Lottie (Charlotte) Mc Manus

Novelist / Nationalist

Lottie Mc Manus
Image from "White Light and Flame"
Kiltimagh Sculpture Park
Author's Personal Photo
Stone at Ballinamore Cemetry
Author's Personal Photo
Graves at Ballinamore Cemetery
Author's Personal Photo

Novelist / Nationalist

Charlotte (Lottie) McManus was a novelist who popularized the exploits of The Wild Geese with Ireland’s ancient lore.  She was a deeply committed nationalist.


James Mc Manus had an uncle who managed a sugar plantation in British Guinea where he possibly met Lottie’s grandfather Reverend Leonard Strong a church missionary who held an estate of nine hundred & twenty-six  acres in the parishes of Bohola & Killedan during the mid- nineteenth century.   Reverend Strong bequeathed the property of Killedan during 1853 to James Mc Manus when he married his daughter Charlotte. The family home Killedan had originally been the in the property of the Taffe Family. [i]


Charlotte (Lottie) was born in Castlebar, Co. Mayo to James & Charlotte Mc Manus of Killedan, Kiltimagh, Co. Mayo.  Family briefly resided in that area prior to their move to Sussex. [ii]


Charlotte grew up with the idea of England as ‘The Civilized Conqueror’ whilst the ‘Tribal Squabbles’ of the Irish seemed frivolous.  However she changed her views when she read The Bogs of Stars  by Standish O’Grady.  Bard Thady Conlon sent her a copy of Raftery’s famous poem Cill Aodain  with his own translation. [iii]


Lottie Mc Manus returned to Ireland during 1897 as a committed nationalist with the intention of setting up Gaelic League’s within the county.  She approached Fr. Denis O’ Hara P.P. Kiltimagh (who though skeptical) presided over a meeting in July that resulted in forty members who agreed to join the Mayo branch of Coilite Maghact.   During 1909 due to her interest also her heavy workload an estimated seven thousand people attended a nationalist meeting in Kiltimagh.  Her diaries contained the meetings also various events that she attended up to the Easter Rising of 1916. [iv]


From 1896 to 1922 Lottie Mc Manus’s publications included novels The Red Star 1896 (G. P. Pulnan’s Sons), The Silk of the Kine 1896 (T. F. Unwin London), Lally of the Brigade  1899 (T. F. Unwin London), Nessa 1902 (Sealy, Bryers Walker Dublin) also in same year The Wager (F. M. Buckley N.Y.)   [v]

She produced In Sarsefield’s Days: a Tale of the Siege of Limerick 1908 (M. H. Gill Dublin), Nuala; the story of a Perilous Quest 1908 (Brown & Nolan Dublin), The Professor in Erin (M.H. Gill Dublin) also in 1918.  [vi]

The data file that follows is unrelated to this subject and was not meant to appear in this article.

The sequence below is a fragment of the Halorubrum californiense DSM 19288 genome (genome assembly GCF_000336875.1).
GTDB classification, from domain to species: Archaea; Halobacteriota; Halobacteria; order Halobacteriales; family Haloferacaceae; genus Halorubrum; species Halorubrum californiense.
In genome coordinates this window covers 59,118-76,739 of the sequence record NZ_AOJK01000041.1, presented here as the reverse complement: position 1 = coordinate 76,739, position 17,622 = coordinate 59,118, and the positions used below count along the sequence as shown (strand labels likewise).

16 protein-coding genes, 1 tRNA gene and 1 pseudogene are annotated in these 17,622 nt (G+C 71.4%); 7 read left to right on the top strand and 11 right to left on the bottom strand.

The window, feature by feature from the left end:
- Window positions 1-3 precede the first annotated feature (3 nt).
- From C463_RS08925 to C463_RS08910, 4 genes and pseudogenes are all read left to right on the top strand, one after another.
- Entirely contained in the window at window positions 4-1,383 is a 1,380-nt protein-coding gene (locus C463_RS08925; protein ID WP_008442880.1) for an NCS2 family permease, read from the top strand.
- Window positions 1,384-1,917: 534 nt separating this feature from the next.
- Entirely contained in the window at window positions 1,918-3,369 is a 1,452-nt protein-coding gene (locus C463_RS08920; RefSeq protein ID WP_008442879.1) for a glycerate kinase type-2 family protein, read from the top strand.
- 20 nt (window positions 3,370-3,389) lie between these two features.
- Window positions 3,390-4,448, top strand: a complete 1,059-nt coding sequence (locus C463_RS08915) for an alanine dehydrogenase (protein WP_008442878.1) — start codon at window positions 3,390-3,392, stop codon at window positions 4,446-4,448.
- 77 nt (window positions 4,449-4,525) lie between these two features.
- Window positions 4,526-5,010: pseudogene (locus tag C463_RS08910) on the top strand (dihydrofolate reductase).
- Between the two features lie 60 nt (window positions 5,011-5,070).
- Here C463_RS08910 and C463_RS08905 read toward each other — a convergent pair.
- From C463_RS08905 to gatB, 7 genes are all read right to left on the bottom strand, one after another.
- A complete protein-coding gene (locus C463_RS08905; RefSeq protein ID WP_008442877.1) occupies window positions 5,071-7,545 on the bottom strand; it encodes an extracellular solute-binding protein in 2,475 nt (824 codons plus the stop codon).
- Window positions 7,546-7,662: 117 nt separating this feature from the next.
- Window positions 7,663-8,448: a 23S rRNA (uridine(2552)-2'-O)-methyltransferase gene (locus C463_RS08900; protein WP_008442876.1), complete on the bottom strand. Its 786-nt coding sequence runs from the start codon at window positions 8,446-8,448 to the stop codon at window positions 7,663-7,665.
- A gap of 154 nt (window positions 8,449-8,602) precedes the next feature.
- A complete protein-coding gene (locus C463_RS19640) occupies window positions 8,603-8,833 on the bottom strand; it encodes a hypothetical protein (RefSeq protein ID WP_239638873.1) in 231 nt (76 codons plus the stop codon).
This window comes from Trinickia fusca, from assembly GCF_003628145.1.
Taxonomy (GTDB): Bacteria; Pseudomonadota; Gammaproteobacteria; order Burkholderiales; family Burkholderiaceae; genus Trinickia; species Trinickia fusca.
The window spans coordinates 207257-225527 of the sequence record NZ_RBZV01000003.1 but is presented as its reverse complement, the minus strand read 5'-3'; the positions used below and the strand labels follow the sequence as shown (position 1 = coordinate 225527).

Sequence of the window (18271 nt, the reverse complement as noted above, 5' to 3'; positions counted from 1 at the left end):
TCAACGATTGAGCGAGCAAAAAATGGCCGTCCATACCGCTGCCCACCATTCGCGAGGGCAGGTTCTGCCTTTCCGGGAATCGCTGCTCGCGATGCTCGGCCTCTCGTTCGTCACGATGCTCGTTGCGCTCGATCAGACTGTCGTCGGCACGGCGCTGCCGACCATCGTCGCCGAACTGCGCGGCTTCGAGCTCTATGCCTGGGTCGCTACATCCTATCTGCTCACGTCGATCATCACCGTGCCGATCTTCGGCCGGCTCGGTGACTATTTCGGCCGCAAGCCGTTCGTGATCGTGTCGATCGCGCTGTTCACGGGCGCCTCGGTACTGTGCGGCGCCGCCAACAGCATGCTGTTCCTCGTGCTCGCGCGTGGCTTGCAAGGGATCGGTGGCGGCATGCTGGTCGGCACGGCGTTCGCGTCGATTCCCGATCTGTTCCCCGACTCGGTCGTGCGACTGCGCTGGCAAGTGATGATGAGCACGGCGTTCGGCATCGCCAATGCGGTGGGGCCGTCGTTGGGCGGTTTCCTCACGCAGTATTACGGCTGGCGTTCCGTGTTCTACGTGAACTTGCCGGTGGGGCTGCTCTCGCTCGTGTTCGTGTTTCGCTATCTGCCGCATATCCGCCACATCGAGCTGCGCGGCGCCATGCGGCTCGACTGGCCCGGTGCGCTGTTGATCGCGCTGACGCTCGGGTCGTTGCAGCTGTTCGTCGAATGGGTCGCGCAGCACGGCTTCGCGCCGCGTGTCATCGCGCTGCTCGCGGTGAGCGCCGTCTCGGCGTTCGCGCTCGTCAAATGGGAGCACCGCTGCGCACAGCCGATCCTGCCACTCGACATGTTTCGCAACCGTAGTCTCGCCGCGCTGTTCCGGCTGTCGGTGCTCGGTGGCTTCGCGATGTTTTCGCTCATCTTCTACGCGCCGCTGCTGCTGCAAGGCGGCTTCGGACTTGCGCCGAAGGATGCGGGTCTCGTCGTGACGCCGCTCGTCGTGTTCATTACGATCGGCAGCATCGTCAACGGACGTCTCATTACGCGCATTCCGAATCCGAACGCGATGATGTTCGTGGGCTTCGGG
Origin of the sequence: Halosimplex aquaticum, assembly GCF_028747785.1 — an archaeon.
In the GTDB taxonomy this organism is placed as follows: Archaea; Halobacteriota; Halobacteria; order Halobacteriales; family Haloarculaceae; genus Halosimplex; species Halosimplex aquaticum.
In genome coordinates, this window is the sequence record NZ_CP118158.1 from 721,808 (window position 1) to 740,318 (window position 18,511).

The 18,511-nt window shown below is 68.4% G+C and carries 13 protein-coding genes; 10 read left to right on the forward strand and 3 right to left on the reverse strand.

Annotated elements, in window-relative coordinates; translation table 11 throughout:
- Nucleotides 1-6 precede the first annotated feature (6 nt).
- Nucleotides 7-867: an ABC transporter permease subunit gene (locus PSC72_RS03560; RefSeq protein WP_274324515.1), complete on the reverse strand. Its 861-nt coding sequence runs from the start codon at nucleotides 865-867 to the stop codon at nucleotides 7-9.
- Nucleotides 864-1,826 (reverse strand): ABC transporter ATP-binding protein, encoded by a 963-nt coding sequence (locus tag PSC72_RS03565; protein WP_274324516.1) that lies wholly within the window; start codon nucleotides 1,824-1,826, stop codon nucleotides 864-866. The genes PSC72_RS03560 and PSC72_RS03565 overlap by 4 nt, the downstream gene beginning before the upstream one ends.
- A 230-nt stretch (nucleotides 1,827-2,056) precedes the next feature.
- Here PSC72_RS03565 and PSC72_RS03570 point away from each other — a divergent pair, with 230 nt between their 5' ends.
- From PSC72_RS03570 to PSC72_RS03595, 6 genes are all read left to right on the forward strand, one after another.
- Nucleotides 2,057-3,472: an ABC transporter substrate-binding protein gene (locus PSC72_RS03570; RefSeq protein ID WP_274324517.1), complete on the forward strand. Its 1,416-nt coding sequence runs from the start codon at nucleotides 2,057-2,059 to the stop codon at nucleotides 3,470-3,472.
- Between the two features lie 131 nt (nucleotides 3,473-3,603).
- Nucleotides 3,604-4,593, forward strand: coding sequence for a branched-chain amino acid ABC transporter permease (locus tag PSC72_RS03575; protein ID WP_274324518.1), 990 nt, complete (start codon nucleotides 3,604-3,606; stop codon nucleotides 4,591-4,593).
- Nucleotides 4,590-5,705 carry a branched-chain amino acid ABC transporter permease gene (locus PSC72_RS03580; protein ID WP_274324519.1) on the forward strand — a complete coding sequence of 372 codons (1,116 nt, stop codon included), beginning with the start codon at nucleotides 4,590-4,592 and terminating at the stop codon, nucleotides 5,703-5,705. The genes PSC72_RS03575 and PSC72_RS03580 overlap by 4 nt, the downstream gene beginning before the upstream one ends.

During 1922 Lottie’s publications included The Four Seas of Fola (M. H. Gill Dublin)  She contributed two serials to Sinn Fein One Generation Passeth also a chapter to Macmanus Seamus’s The Story of the Irish Race.   She forwarded several articles to The Penny Pamphlets, in the High King’s Camp, a Battle Champion, Felim Breffney’s Son.  How Enda went to Iceland; the Harper the Prince of the Heathern Cloak was published by the Educational Company of Ireland. [vii]


Lottie’s 1929 autobiography was White Light and Flame, Memories of the Irish Literary Revival and the Anglo-Irish war.  (Talbot Dublin)  A copy is held within the reference section of Mayo County Library. [viii]


Lottie Mc Manus’s  demise occurred on 5th October 1944.  She is buried within  Ballinamore churchyard Co. Mayo. [ix]


Walsh Stephen\’s Irish in Fiction 1998 (Pt 1) (Maunsel Dublin) stated that ‘She holds the distinction of being one of the few writers of historical fiction who wrote from a thoroughly nationalist standpoint.’  Mac Spealain Georoid translated her novel Nuala  into Irish during 1950.[x]

Mc Manus stated that she was a staunch nationalist also that her writings helped the country’s cause for more than two generations. (The Irish Press 6thOctober 1944) [xi]

These lines from Cill Aodain poet Terry Mc Donagh’s (Terry is great grand son of Bard Thady Conlon) Killedan and Nowhere Else remembers Lottie also family. (Page 20) This enjoyable publication has the most amazing artwork throughout its leaves by the wonderful Sally Mc Kenna. [xii]

The Big House poked its head through stately trees,

Lotty, Emily and Dermot MacManus stoked an old piano,

gave voice to a fairy kingdom and

placed whitethorn under protection in deserted drawing rooms.  [xiii]


[i] http://www.ricorso.net/rx/az-data/index.htm

[ii] Ibid

[iii] Ibid

[iv] Ibid

[v]  Ibid

[vi] Ibid

[vii] Ibid

[viii] Ibid

[ix] Ibid

[x]  Ibid

[xi] https://www.irishnewsarchive.com/

[xii] www.terrymcdonagh.com

[xiii] Ibid

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